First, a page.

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Former FDA head to plead guilty to charges

Lester Crawford made false statements regarding financial links to companies he was regulating

Lester Crawford, the former US Food and Drug Administration head who resigned last year, is to plead guilty to charges that he made false statements and violated conflict of interest law over his ownership of shares in companies that the agency regulated.

Crawford's lawyer, Barbara Van Gelder said that under a plea agreement, he could face a $50,000 fine and either probation, house arrest or up to 6 months in prison.

Government investigators have been looking into Crawford's financial affairs since he resigned as FDA commissioner in September 2005, just two months after being sworn in to the job on a full-time basis.

According to prosecutors, Crawford, 68, lied in 2004 that he had sold shares of food group, Sysco and consumer health products firm, Kimberly-Clark when in fact he and his wife continued to hold them, and he failed to disclose income from biotech firm, Embrex stock options.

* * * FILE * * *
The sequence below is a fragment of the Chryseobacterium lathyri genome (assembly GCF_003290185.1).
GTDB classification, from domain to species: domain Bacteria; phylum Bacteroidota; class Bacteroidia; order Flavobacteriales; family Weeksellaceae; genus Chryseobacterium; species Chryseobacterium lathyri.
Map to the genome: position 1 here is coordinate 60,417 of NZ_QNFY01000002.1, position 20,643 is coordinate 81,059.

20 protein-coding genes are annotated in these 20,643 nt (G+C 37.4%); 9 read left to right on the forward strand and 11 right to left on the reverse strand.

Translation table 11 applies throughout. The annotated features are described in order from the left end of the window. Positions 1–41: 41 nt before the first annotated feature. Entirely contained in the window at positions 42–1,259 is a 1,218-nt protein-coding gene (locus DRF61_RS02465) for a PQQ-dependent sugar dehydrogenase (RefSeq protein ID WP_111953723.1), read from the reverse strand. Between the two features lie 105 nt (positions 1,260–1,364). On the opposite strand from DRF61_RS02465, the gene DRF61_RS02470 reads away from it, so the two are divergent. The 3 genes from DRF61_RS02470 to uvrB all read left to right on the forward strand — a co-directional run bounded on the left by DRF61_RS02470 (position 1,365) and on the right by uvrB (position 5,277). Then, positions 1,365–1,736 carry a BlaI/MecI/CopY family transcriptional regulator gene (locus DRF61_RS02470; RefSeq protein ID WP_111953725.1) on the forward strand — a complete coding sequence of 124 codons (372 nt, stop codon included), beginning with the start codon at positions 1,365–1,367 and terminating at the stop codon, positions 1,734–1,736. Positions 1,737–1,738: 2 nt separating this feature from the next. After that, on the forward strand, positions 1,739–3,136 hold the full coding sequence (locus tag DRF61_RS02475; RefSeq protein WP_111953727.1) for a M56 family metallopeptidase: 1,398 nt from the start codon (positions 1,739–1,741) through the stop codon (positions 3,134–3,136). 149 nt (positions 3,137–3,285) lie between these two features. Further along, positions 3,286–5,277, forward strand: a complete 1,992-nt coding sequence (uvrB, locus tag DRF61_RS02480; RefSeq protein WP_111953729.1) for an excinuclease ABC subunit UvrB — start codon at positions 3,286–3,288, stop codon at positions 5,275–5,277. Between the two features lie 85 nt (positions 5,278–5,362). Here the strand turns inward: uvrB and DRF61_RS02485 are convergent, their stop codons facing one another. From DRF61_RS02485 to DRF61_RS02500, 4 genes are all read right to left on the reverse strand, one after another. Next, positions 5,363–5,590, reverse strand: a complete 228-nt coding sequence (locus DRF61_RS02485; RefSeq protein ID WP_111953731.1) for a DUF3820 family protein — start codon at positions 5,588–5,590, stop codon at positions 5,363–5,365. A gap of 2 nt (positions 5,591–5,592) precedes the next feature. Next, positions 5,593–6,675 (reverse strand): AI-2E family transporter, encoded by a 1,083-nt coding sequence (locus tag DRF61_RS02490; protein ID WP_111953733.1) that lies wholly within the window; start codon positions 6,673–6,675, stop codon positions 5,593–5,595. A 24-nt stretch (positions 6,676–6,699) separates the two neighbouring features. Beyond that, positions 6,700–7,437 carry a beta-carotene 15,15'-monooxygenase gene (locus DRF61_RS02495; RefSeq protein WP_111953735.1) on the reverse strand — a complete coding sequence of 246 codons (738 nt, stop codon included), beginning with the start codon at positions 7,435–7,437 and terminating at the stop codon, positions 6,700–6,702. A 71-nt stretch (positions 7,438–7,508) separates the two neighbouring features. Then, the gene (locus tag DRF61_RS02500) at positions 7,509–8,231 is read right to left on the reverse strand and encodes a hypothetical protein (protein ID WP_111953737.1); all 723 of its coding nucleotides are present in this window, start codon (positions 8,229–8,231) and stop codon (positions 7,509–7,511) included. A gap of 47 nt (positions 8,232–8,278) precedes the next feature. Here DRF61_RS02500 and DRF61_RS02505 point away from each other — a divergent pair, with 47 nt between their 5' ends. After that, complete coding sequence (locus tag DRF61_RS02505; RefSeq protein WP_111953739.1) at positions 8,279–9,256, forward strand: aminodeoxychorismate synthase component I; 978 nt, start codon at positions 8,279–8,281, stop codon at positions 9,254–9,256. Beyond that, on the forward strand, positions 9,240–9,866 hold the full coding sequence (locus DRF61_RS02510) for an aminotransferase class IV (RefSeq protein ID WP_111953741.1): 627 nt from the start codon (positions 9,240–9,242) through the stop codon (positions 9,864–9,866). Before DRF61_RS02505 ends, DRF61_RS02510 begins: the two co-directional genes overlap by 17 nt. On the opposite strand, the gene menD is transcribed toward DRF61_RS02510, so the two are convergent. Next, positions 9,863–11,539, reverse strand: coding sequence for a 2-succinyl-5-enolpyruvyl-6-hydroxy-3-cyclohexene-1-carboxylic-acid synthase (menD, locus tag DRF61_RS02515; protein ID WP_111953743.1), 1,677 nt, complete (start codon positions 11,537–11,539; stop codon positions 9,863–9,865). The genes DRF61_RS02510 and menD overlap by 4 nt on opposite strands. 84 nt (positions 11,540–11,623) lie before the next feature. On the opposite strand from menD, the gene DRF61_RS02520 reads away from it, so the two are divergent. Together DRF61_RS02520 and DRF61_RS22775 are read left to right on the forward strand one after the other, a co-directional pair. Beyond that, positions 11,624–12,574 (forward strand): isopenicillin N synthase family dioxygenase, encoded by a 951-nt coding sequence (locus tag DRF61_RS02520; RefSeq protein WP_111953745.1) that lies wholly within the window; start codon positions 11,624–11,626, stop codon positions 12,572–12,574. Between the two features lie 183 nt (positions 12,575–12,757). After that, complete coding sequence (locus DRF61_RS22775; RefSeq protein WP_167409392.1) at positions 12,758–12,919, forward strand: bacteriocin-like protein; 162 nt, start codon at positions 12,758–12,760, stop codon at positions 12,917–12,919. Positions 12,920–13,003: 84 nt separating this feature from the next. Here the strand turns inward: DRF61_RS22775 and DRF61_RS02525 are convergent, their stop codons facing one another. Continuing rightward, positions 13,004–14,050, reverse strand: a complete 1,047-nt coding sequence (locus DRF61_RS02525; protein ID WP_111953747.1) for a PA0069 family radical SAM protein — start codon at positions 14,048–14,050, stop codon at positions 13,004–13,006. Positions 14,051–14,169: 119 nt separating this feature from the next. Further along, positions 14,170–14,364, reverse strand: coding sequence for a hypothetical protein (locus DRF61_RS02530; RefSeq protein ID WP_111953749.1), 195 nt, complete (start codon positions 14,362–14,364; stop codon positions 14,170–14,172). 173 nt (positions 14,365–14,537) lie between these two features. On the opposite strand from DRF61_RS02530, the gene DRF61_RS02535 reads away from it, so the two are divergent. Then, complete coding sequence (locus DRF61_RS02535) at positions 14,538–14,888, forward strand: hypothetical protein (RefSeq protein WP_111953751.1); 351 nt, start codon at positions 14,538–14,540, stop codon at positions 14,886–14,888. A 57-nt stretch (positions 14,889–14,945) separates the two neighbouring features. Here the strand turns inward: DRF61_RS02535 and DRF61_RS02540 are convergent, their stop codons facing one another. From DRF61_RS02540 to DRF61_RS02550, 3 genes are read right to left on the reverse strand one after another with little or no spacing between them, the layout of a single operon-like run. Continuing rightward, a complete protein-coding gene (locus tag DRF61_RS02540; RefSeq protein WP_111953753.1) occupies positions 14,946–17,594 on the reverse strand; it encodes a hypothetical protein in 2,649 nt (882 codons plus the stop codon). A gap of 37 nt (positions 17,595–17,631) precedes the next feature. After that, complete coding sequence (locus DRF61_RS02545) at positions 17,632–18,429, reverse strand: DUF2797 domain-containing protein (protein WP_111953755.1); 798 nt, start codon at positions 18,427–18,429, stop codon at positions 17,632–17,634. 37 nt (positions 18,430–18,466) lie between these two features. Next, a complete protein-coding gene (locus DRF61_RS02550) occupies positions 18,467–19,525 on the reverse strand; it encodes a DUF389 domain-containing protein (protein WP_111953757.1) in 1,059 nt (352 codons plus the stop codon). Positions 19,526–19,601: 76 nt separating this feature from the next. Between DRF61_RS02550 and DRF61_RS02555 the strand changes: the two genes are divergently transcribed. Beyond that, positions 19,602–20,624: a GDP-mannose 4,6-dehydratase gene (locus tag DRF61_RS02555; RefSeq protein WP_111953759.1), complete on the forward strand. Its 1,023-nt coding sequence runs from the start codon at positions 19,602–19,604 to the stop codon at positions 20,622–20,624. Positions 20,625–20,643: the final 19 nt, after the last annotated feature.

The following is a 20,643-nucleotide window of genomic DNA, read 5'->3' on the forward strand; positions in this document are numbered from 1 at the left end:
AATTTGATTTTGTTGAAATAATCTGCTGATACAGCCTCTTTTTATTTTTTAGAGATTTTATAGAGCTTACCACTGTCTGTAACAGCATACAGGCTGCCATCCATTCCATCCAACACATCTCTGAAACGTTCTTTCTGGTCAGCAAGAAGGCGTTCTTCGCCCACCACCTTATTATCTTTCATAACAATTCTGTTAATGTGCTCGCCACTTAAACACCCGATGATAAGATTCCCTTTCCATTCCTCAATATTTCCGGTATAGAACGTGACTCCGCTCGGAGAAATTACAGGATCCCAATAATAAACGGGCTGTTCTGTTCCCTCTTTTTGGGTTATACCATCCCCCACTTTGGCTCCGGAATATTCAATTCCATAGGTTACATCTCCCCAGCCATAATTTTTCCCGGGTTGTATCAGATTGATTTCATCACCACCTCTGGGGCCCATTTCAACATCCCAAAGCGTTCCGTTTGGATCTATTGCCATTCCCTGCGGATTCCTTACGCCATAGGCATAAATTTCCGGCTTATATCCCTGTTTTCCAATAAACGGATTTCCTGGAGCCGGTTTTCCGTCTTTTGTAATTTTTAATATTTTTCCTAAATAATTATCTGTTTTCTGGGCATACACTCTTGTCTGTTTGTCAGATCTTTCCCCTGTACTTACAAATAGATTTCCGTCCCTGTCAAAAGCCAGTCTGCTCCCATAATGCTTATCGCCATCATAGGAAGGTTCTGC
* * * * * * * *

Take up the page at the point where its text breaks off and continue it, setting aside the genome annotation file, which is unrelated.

ìCrawford did not disclose his income from the November 14, 2004 exercise of Embrex stock optionsî as well as the Kimberly-Clark and Sysco stock, said US attorney, Jeffrey Taylor, in the charging document. He added that Crawford and his wife earned more than $130,000 from the investments that year.

Van Gelder claimed that Crawford never intentionally sought to mislead anyone. ìThe fact of the matter is there were errors,î she said.

US president, George Bush nominated Crawford to become FDA commissioner in February 2005. He holds doctorates in veterinary medicine and pharmacology and ran the FDA's Center for Veterinary Medicine from 1978 to 1980 and from 1982 to 1985.

30th September 2008

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